American universities are more European than Europe when it comes to religion. They are generally secular to the core. American academics typically believe that science shows that religion is silly superstition – it certainly has nothing to contribute to law and politics.
I leave aside the extent to which major religious faiths accept the conclusions of modern science. It seems to me that universities are filled with ignorance about the intellectual contributions of theologians to various issues in ethics, politics, and law. That is one of the reasons I assign Karen Lebacqz’s book Six Theories of Justice in my seminar on Constitutional Law and Political Theory.
The book has an accessible summary of the views of Rawls and Nozick together with an account of the critical literature. And, for readers unacquainted with their writings, an account of this character is not easy to find. More important, the book brings theologians into serious dialogue with political theorists. I particularly enjoy discussing the chapters on the Catholic Bishop’s account of political economy and the views of Reinhold Neibuhr (and wish I had time to discuss the chapter on Jose Porfirio Miranda, a liberation theologian).
The Bishops’ critique of unrestrained capitalism and strong views of social justice come as a surprise to students who associate the Bishops with their views on sexual issues and women. They argued against the inegalitarian character of the capitalist system, for a right to material welfare, and for the right to a job at the same time they inveighed against hedonism and materialism. The Bishops provide an obvious contrast to the libertarianism of Nozick. And they place even greater emphasis on economic justice and political participation than Rawls.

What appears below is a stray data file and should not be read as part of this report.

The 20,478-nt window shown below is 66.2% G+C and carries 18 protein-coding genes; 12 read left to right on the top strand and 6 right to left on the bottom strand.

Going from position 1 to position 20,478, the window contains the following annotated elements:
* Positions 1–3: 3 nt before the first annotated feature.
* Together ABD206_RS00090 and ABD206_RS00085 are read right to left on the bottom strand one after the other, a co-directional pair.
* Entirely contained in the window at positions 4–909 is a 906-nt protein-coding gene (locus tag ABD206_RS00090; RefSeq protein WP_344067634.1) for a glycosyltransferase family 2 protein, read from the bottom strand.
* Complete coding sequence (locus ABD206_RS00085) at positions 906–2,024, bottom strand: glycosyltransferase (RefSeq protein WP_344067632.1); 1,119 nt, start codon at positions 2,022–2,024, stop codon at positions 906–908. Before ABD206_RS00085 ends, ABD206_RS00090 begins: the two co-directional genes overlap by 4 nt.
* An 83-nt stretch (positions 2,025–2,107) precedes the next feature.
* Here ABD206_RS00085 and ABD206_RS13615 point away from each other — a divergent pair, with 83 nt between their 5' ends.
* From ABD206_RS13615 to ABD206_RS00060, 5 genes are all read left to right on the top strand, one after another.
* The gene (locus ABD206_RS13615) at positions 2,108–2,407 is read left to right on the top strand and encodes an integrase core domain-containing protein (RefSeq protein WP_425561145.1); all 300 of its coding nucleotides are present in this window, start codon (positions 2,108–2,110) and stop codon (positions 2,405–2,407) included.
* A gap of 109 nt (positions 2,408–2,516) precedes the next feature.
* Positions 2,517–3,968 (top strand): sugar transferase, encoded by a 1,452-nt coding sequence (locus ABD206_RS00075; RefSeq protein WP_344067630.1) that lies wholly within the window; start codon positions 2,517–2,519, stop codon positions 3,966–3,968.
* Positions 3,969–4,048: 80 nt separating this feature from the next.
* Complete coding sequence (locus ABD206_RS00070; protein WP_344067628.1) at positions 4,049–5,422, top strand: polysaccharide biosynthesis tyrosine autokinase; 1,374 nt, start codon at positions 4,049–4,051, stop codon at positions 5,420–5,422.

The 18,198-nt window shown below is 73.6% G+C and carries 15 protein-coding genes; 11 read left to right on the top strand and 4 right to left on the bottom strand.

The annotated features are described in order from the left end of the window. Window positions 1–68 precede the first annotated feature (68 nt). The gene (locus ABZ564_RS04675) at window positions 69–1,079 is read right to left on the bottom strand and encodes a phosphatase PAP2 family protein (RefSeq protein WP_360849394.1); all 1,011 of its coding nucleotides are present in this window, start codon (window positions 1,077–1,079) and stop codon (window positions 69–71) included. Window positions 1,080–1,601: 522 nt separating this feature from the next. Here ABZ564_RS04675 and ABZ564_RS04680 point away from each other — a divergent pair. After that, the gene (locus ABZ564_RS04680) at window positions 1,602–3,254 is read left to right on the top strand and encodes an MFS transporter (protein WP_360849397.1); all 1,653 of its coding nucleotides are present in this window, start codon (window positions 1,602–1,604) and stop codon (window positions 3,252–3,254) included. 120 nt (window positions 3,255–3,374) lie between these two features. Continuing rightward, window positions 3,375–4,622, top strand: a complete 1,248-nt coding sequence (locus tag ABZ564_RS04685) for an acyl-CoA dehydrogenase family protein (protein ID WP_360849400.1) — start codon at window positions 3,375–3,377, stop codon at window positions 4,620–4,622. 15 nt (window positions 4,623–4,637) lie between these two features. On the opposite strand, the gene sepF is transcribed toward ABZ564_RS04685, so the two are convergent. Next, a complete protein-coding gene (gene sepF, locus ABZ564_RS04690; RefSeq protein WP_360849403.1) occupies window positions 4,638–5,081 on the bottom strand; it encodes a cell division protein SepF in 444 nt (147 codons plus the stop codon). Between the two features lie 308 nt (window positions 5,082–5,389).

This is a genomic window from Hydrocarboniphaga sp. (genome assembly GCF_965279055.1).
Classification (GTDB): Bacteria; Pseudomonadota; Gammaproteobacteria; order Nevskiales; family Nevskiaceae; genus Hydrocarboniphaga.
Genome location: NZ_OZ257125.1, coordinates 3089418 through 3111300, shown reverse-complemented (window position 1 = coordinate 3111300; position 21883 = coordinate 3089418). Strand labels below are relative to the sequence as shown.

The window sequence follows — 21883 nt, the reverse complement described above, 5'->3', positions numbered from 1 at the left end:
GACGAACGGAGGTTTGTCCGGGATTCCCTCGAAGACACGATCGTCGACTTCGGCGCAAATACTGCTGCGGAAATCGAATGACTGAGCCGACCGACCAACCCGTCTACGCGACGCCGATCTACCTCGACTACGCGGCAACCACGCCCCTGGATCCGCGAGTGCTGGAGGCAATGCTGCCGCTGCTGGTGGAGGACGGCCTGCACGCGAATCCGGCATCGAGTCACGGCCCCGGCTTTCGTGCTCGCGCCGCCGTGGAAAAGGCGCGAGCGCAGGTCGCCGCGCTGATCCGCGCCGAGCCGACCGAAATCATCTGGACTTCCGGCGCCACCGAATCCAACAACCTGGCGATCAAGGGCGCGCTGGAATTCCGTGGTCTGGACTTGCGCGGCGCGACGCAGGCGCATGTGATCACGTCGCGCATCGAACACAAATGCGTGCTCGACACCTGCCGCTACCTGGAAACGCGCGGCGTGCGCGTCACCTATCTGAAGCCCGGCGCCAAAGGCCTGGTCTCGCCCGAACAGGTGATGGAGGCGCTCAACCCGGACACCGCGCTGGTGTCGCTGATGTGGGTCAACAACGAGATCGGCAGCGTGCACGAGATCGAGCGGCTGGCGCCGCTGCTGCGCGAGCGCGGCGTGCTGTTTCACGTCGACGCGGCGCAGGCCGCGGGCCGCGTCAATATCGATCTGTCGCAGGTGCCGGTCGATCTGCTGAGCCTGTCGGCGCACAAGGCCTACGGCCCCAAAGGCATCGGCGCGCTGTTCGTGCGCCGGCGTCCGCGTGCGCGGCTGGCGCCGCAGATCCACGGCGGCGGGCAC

Niebuhr also issued criticisms of capitalism that were similar to the Bishops. And he also criticizes consumerism. As John Patrick Diggins wrote in his excellent little book, Why Niebuhr Now?, Niebuhr said that “Love of possessions is a distraction that makes love and obedience to God impossible.” He deplored the factory conditions prompted by the structure of capitalism. He laid some of the blame at the feet of the “complacent” middle class and the Church. As Niebuhr put it, “A National Thanksgiving if it is meant to express gratitude for material bounty becomes increasingly a pharisaic rite.”
But his focus on sin collided sharply with the perspective of the Bishops. To be sure, the idea of sin is hardly foreign to Catholic thought. But Catholic thought for a long time focused on sins, not sin. It sought to categorize types of sin and the appropriate penance that should be imposed in confession. Moreover, Catholics understood sin as separation from God. Nonetheless, Catholic thought entertains a sunnier view of human nature than Niebuhr. Catholic thought is animated by conceptions of the common good, of shared interest, of consensus possibilities. The Bishops thought that the interests of labor and capital could be harmonized. Instead, Niebuhr saw politics as a clash of usually irresolvable selfish interests. For Niebuhr, individuals are permeated with sin: making themselves the center of the universe, animated by pride, and thoroughly self-deceived. Groups are even worse. Americans fight wars for material reasons while convincing themselves that they fight them to promote democracy and to help the very people whose lives they make miserable.
From Niebuhr’s perspective, James Madison was on the right track in trying to balance interests against interest, but I doubt he would have thought that leaders free of those interests would make judgments in the common good or that there is a common good to be found.
In the end, I think the criticism of capitalism by the Bishops is too restrained and the view of harmonizing interests too precious (though it may have been a politically calculated move for them to put their heads in the sand). At the same time, I think Niebuhr is excessively cynical though he is far more right than most of us would like to admit. I do know that these theological writings prompt good discussions in connection with Rawls and Nozick. Nor should it be surprising. Theological ethics in a variety of faith traditions have been developed in communities of discourse that go back many centuries. Why wouldn’t they have something interesting to say about a broad range of legal, political, and ethical topics? There may be good historical explanations for why theologians are absent from reading lists in law, politics, and ethics, but I do not think there are good reasons for their exclusion.